Ah, the Amalfi coast. It’s world famous for its gorgeous views of the sparkling blue sea, its status as the vacation spot of choice for chic celebrities over the years, its ultra-fragrant lemons, its….anchovies?
That’s right! The best anchovies (aka alici in Italian) in the world live in the part of the Mediterranean known as the Tyrrhenian Sea, which follows the southwest coast of Italy from Tuscany to Calabria. Plump, meaty, and densely flavorful, the tiny fish are an important part of the local diet. On that stretch of gorgeous coastline is the tiny town of Cetara, the anchovy capital of Italy.
A fishing village that is home to around 2,000 people, Cetara is just a half-hour from the provincial capital of Salerno, but it feels like it’s a world away. Nestled at the base of the rocky cliffs that are typical of this stretch of coastline, Cetara has one main street that leads inland from the waterfront, where locals’ fishing boats jostle for position. Every summer, the town plays host to a truly magical festival, the Notte del Lampare (night of the lanterns), to celebrate the anchovy season. Fishing boats equipped with special lanterns sail out into the harbor at night, casting their nets as the bright lights illuminate the iridescent scales of the tiny fish as they swim. The festival begins with a procession at dusk through town, followed by music and dancing after the boats return to the harbor.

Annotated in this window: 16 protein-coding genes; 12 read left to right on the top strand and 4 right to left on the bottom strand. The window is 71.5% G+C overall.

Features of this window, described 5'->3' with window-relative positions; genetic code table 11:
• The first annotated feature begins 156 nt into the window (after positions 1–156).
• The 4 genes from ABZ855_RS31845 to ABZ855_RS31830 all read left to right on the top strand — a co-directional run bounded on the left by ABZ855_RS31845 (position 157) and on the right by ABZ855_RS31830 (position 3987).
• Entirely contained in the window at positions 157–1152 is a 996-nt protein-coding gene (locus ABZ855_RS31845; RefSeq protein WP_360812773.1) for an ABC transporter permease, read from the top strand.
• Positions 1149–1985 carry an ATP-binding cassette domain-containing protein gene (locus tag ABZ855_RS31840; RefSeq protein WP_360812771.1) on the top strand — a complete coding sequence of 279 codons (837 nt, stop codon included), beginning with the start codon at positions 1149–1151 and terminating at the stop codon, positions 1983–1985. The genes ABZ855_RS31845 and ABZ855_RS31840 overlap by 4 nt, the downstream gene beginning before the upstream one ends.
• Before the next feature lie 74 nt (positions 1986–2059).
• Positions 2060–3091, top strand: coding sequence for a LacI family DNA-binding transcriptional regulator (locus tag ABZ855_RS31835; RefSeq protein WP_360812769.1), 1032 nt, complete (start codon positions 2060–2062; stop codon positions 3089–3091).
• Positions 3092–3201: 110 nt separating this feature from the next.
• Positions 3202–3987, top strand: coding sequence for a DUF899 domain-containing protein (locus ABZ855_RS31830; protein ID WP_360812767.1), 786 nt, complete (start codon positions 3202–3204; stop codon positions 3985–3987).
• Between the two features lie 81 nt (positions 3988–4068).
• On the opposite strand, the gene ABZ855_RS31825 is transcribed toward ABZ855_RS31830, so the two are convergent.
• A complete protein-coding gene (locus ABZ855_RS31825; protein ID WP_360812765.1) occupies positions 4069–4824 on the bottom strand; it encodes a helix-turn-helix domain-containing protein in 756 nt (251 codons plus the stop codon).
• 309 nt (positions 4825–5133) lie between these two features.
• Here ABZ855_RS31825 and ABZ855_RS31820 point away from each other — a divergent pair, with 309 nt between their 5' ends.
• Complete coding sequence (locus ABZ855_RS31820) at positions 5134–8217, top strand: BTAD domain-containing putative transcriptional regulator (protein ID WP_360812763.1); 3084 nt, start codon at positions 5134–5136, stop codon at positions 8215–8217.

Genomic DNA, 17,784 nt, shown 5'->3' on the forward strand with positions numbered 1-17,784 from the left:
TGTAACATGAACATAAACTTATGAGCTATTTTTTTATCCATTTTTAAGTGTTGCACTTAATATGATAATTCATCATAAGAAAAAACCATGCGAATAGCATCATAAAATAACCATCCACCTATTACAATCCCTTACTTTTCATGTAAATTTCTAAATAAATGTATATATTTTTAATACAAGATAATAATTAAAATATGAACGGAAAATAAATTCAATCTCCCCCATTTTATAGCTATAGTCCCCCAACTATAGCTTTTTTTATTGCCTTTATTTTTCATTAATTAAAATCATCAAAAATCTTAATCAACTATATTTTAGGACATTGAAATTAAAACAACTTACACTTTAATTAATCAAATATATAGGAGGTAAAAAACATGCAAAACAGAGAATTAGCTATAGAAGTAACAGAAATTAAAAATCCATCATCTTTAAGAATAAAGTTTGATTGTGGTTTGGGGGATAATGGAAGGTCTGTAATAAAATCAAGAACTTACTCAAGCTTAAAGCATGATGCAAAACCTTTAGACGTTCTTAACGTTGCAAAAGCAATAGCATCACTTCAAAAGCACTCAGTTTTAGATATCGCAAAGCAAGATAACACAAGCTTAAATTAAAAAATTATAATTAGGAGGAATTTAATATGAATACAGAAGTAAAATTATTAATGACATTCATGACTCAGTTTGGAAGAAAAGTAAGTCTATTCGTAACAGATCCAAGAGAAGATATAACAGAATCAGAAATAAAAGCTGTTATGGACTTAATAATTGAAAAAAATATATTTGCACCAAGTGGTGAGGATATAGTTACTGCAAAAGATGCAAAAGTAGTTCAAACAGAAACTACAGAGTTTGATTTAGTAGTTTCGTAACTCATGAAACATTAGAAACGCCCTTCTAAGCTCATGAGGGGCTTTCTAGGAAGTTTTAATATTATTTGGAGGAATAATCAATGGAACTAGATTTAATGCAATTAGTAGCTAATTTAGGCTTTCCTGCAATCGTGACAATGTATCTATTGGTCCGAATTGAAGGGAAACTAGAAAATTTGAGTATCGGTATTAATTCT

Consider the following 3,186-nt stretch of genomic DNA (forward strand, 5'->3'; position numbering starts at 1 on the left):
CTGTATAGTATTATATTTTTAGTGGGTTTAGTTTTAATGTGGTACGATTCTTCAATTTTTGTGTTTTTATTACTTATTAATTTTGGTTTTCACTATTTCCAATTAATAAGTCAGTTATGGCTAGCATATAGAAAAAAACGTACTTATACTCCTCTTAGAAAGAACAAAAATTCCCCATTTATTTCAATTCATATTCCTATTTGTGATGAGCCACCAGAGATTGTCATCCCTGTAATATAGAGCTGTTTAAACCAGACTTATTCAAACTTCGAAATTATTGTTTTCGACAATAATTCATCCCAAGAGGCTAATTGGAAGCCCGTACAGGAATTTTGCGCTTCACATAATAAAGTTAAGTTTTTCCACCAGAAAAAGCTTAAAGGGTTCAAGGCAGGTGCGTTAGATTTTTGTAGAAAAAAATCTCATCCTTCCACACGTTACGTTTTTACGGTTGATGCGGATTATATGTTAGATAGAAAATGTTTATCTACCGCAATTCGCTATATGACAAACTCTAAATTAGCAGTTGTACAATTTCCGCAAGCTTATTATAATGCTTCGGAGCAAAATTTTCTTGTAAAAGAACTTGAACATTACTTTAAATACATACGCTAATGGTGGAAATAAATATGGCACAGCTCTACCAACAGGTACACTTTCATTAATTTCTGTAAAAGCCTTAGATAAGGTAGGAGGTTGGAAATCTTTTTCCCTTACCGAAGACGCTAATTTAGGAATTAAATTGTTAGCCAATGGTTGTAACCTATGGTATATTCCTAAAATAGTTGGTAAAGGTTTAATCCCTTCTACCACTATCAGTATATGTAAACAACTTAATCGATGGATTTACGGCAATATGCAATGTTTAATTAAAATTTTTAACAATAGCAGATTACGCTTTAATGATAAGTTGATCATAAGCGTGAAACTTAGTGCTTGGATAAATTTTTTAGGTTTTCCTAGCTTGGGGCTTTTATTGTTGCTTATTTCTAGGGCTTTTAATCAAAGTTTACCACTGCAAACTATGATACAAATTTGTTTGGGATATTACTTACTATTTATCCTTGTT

It is in Cetara that colatura, an ancient, ultra-savory seasoning similar to Southeast Asian fish sauce has been made since the Middle Ages. To make it, the tiny fish are caught, cleaned, and meticulously layered with salt in traditional wooden containers called terzigni, with a heavy stone on the lid to keep them pressed. They are aged that way for two years or more—the longer they sit, the more intensely flavorful the sauce. The process for making the salted anchovy fillets we love in Caesar salad, on bruschetta, and in pasta is the same, just with a shorter aging period—usually 5-8 months.
You’ll find anchovies both fresh and salted in nearly all of the seafood-focused restaurants that line the Amalfi coast. They are an affordable staple of local cuisine, often found simply fried in a traditional frittura or stuffed with cheese. Colatura plays a starring role in spaghetti colatura, a kind of agli e olio with the addition of the salty, umami-packed sauce. Ready to try Amalfi coast anchovies for yourself? We carry anchovy filets and an ultra-premium colatura from Armatore, a fourth-generation fishing family that maintains the old-school traditions of Cetara while practicing responsible ocean stewardship.
When I visited the Cinque Terre a number of years ago, I was amazed by the fresh anchovies and I could not eat enough of them! Do you know if fresh anchovies are ever available in the U.S.? Many thanks!